• Policies and regulation (governance): Regulation must adapt to the new circumstances. These should cover vehicle security and liability in cases of accidents, data management and privacy, interoperability, connectivity, risk and responsibility and cybersecurity.

Where to see this in action?

Los Angeles, USA

Los Angeles is working towards implementing sustainable and smart mobility solutions. The city aims to reduce air pollution by accelerating the electrification of transport.

  • According to a recent study, LA accounts for about half the electric vehicles in the United States and has committed to having five million electric vehicles by 2030.17
  • LA’s urban mobility plan has a focus on improving the accessibility and environmental friendliness of its public transport system. LA has introduced CNG buses, and in July 2020 deployed the first of 40 zero-emission electric buses on its orange rapid line.18The entire LA Metropolitan Transportation Authority (Metro) bus fleet is expected to be electric by 2030.19

With a target to improve the air quality further, LA launched a Zero Emission 2028 Road Map 2.0 in 2019. The initiative involves advisory partners such as BMW, Tesla, Greenlabs, CSUN, Itron, PCS Energy, and others.

“We are committed to help the Greater LA region go further, faster. That's why we are moving toward an additional 25% reduction in greenhouse gas emissions and air pollution — through accelerating transportation electrification — by the time the world arrives in Los Angeles for the 2028 Olympic and Paralympic Games.” - The Transportation Electrification Partnership’s Leadership Group.20

Although not exclusively the result of mobility initiatives, studies show a drop in air pollution in LA by 10.6 per cent between 2017 and 2018, and by another 11.8 per cent between 2018 and 2019.21

In December 2020, the city launched an urban air mobility programme to analyse the issues identified by diverse local stakeholders in the public air space and property rights. The programme is likely to support the development of solutions to build and integrate a community-centred aerial mobility technology with its other multimodal platforms.22, 23, 24, 25, 26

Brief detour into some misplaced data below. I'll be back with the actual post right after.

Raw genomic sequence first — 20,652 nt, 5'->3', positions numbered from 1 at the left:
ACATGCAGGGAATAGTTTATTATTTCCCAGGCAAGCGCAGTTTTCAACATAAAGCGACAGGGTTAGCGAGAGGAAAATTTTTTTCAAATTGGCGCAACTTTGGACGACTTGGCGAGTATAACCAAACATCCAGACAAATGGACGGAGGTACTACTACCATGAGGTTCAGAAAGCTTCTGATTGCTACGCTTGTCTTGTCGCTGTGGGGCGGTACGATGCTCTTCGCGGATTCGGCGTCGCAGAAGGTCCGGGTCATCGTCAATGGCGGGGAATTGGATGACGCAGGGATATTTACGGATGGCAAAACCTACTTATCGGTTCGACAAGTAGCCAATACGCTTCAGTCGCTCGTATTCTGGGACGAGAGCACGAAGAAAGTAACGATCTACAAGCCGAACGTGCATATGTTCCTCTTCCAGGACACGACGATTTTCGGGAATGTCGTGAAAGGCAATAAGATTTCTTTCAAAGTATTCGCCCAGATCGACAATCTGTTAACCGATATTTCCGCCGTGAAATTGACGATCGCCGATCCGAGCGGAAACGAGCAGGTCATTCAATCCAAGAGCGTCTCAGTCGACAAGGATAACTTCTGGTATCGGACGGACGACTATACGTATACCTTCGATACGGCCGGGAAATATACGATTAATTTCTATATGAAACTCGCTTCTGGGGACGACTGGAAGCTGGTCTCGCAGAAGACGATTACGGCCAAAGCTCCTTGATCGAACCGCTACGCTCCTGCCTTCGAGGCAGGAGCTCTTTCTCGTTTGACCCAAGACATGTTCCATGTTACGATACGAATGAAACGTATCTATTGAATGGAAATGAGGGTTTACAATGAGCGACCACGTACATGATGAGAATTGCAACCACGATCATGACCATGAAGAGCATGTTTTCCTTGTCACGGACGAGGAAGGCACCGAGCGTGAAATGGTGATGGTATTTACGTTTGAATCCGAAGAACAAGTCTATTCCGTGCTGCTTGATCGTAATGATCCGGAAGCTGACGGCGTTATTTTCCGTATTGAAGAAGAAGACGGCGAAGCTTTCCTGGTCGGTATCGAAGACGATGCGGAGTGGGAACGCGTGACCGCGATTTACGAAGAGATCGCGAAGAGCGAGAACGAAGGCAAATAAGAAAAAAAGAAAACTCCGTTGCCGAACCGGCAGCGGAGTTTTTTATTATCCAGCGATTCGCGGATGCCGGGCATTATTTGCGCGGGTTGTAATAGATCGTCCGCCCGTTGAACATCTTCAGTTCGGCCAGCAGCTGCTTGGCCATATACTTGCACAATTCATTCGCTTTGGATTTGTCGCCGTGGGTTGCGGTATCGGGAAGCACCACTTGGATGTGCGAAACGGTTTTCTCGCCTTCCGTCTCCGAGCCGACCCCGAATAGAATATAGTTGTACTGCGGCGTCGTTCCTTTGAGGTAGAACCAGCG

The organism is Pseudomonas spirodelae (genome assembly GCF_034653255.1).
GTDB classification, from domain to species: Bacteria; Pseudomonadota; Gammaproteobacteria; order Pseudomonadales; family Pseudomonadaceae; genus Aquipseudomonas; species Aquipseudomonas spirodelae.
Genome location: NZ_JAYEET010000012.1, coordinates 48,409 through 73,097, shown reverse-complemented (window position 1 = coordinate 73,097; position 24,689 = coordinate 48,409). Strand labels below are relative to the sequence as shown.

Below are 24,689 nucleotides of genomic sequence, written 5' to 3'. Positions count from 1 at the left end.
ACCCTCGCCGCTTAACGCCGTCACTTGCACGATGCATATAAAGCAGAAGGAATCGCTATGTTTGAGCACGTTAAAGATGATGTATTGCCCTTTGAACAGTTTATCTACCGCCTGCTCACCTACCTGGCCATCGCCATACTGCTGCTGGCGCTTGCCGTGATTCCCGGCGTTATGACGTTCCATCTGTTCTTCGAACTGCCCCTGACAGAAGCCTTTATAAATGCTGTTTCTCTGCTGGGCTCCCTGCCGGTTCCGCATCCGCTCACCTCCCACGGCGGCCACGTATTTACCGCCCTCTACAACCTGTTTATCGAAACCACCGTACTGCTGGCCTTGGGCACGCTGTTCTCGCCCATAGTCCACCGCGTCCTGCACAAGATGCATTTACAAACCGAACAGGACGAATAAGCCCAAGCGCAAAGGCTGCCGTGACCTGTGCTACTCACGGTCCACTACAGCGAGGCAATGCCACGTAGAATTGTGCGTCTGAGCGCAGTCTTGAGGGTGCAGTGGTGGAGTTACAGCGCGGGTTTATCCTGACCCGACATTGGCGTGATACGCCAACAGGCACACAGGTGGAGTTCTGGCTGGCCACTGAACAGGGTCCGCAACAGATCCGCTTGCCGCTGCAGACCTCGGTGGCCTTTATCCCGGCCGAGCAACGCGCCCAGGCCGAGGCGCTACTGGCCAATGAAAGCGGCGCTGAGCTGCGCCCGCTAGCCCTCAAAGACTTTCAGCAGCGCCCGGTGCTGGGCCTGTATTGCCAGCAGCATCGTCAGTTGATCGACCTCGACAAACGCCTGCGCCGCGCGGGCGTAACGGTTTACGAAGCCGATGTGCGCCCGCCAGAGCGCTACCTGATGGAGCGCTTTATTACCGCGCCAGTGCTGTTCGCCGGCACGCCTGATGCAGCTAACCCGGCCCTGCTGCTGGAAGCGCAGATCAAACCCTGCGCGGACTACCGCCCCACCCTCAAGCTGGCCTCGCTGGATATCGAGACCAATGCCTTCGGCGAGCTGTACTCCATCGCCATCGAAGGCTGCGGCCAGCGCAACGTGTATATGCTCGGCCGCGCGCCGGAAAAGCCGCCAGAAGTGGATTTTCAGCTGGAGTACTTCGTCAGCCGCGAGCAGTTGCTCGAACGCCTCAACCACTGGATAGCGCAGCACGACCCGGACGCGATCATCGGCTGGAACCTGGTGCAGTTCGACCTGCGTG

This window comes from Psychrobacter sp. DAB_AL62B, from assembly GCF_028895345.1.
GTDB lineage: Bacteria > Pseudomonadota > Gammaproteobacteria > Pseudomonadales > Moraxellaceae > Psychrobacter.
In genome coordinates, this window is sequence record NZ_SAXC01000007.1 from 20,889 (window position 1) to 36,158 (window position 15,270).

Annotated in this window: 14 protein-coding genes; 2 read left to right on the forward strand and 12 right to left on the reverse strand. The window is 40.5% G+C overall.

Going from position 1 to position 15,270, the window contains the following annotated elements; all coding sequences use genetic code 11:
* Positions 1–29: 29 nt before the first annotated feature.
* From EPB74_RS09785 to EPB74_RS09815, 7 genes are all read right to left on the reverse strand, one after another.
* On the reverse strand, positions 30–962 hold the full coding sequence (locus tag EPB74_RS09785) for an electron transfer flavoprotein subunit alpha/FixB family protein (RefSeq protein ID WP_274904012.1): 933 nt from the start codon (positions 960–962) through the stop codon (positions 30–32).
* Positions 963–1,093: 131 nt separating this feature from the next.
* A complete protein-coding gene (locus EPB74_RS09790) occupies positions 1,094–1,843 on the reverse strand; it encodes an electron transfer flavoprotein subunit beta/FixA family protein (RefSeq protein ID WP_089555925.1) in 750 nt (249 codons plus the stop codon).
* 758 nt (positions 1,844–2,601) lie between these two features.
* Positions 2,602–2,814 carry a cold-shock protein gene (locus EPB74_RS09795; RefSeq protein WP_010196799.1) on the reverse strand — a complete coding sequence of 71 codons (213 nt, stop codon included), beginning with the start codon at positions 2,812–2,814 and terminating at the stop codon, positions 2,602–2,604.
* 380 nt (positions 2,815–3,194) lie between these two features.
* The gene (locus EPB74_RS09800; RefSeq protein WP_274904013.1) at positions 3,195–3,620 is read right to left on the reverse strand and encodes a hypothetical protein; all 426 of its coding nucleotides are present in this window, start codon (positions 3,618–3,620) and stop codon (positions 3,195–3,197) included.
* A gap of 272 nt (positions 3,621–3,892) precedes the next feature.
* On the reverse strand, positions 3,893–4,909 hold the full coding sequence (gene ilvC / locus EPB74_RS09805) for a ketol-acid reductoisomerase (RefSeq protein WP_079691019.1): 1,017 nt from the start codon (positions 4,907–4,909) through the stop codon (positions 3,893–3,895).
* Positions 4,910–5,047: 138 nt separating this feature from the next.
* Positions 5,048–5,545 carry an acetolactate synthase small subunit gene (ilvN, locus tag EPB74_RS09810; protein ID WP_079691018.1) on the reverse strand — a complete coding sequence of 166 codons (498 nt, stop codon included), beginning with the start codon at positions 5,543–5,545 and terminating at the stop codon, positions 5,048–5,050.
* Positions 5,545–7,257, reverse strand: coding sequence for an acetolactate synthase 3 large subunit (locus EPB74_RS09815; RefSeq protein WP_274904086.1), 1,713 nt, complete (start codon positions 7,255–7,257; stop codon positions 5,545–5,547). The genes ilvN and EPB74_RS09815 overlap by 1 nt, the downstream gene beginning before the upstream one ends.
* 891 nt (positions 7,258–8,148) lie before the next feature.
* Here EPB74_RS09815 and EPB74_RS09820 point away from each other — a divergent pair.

Shenzhen, China

Shenzhen has been a frontrunner in switching to electric mobility, particularly in its public transport system. In 2017 Shenzhen became the first city in the world to electrify all public (16,000+) buses with a view to cutting emissions, reducing noise pollution, and improving air quality.27, 28

The impact of this switch became evident in 2018, when the city recorded some of the cleanest air among all Chinese cities. The average amount of fine particles (PM2.5) in the air throughout 2018 dropped to 26 micrograms per cubic metre, one of the lowest levels in 15 years. 29

Further building on its aim to boost sustainable mobility, the city announced in January 2019 that 99 per cent of its entire taxi fleet (over 21,000 vehicles) was now electric-powered. 30

The city continues to see an increase in investment by EV car manufacturers. For instance, in May 2020 Volkswagen announced plans to build a new factory near Shenzhen.31

Copenhagen, Denmark

Copenhagen has been one of the frontrunners in establishing a strong urban mobility infrastructure with a focus on non-motorised transport.

According to 2020 data, 45 per cent of the city’s inhabitants commuted by bike, travelling around 1.4 million kilometres every day. The city is also the home of the world’s busiest cycle path with around 40,000 cyclists a day32.